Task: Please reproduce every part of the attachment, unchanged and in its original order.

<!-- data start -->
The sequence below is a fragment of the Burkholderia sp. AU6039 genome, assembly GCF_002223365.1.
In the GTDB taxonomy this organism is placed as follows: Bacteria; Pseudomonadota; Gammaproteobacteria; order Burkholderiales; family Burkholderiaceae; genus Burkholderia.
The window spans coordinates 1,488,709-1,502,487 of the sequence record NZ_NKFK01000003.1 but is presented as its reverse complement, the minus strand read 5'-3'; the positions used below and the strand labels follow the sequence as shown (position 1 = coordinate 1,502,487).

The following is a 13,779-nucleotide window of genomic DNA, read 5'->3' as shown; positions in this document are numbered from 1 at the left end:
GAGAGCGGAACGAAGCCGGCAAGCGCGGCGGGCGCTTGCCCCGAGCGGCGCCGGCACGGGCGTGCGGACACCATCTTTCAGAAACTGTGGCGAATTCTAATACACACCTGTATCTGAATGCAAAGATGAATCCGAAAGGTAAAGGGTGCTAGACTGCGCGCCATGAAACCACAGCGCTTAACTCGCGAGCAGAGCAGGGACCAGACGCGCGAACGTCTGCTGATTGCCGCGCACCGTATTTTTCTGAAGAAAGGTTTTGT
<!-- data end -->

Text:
The sequence below is a fragment of the Burkholderia sp. AU6039 genome, assembly GCF_002223365.1.
In the GTDB taxonomy this organism is placed as follows: Bacteria; Pseudomonadota; Gammaproteobacteria; order Burkholderiales; family Burkholderiaceae; genus Burkholderia.
The window spans coordinates 1,488,709-1,502,487 of the sequence record NZ_NKFK01000003.1 but is presented as its reverse complement, the minus strand read 5'-3'; the positions used below and the strand labels follow the sequence as shown (position 1 = coordinate 1,502,487).

The following is a 13,779-nucleotide window of genomic DNA, read 5'->3' as shown; positions in this document are numbered from 1 at the left end:
GAGAGCGGAACGAAGCCGGCAAGCGCGGCGGGCGCTTGCCCCGAGCGGCGCCGGCACGGGCGTGCGGACACCATCTTTCAGAAACTGTGGCGAATTCTAATACACACCTGTATCTGAATGCAAAGATGAATCCGAAAGGTAAAGGGTGCTAGACTGCGCGCCATGAAACCACAGCGCTTAACTCGCGAGCAGAGCAGGGACCAGACGCGCGAACGTCTGCTGATTGCCGCGCACCGTATTTTTCTGAAGAAAGGTTTTGT